Britain's coalition government unveils a highly political budget Wednesday that will set the stage for a knife-edge election battle in 50 days' time.
Finance minister George Osborne from Prime Minister David Cameron's Conservative party will deliver his 2015/2016 tax and spending plans at 1230 GMT.
The centre-right Conservatives, currently in a coalition with the centrist Liberal Democrats, hope the budget will deliver a boost ahead of the May 7 election, capitalising on the nation's solid economic recovery and tumbling unemployment.
The Conservatives are running at 33 percent support compared to 32 percent for the main opposition Labour party, according to a rolling average of opinion polls compiled by the UK Polling Report website, while the Lib Dems are trailing on just seven percent.
Chancellor of the Exchequer Osborne has vowed there will be "no giveaways or gimmicks" as he sticks to his long-term deficit-slashing plan to lift investor confidence and economic growth.
However, media reports suggest that the nation's coffers will be boosted by about £6.0 billion ($8.8 billion, 8.3 billion euros) thanks to the brighter economic outlook and sliding inflation.
- Modest sweeteners -
With less than two months to go until the general election, that could give Osborne room for modest sweeteners, while he is expected to hike official growth forecasts and lower his state borrowing projections.
Reports also suggest that the salary threshold at which workers start to pay income tax will be lifted by £400 to £11,000.
On the eve of the budget, the government announced plans to lift the minimum wage by 20 pence to £6.70 per hour from October.
Under Cameron's government, in power since 2010, there has been a strong economic recovery despite painful austerity cutbacks which centre-left Labour leader Ed Miliband says have damaged the economy and hurt the poor.
The economy surged last year by 2.6 percent, the fastest annual pace since before the 2008 financial crisis. That missed the government's forecast for expansion of 3.0 percent after a fourth-quarter slowdown.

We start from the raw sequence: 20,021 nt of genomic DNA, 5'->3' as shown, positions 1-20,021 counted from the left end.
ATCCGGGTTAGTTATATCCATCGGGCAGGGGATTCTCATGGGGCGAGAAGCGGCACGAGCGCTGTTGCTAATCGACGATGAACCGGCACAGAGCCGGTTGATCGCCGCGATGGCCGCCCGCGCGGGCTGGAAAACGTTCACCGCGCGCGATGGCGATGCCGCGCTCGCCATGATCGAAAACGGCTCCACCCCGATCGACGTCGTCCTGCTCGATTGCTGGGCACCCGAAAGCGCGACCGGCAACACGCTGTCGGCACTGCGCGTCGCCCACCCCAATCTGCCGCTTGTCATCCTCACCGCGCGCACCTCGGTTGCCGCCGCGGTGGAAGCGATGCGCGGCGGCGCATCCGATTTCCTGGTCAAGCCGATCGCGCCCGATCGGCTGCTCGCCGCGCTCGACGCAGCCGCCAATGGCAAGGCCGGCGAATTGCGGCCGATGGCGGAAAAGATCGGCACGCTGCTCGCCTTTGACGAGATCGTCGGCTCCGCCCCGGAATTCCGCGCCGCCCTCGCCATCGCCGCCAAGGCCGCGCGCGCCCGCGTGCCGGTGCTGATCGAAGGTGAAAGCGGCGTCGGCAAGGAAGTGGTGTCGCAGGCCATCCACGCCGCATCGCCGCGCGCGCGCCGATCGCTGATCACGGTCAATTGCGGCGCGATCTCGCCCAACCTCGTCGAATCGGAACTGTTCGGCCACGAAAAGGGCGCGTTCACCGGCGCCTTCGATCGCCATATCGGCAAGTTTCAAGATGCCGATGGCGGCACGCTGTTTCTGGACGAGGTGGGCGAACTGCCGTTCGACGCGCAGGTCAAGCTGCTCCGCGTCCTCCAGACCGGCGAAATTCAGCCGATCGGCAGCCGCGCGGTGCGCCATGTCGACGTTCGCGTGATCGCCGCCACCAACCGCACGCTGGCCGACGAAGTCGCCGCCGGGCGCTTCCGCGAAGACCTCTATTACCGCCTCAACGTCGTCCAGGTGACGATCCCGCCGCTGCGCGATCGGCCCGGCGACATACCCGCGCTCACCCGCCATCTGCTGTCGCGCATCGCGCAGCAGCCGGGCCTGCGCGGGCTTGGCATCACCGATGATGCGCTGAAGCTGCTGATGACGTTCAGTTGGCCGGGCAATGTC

Separately, the government was buoyed Wednesday by official data showing that Britain's unemployment total has tumbled to a near seven-year low, while a record number of people are in work.
Most economists agree that more austerity is on the horizon whatever the outcome of the vote.
The coalition had previously vowed to eliminate the public deficit by the time of an election in 2015.
But Osborne had admitted in December that he would miss the key deficit-cutting target.
- 'Google tax' -
Nevertheless, he is expected on Wednesday to lower his borrowing forecasts as a result of bumper taxation revenues and data revisions.
The budget was meanwhile set to contain perks for older voters and a so-called "Google tax" on companies that shift profits overseas.
Osborne will also flesh out plans to boost investment in transport infrastructure, particularly in northern England.
And he could reveal tax breaks for the offshore energy sector -- a precious source of revenues -- which has called for urgent action to boost North Sea exploration in the face of slumping oil prices.
"Pre-election budgets are always a little different as they offer the opportunity to stand up and give the country an hour long outline of your manifesto," noted analyst James Hughes at online broker Etoro.
He added: "George Osborne likes to pull a rabbit out of the hat quite often in his budgets, and with an election looming anything that helps the electorate have more money in their pocket is a sure fire way to win votes."
Osborne had predicted in December that the economy would grow by 2.4 percent in 2015, 2.2 percent in 2016 and 2.4 percent in 2017.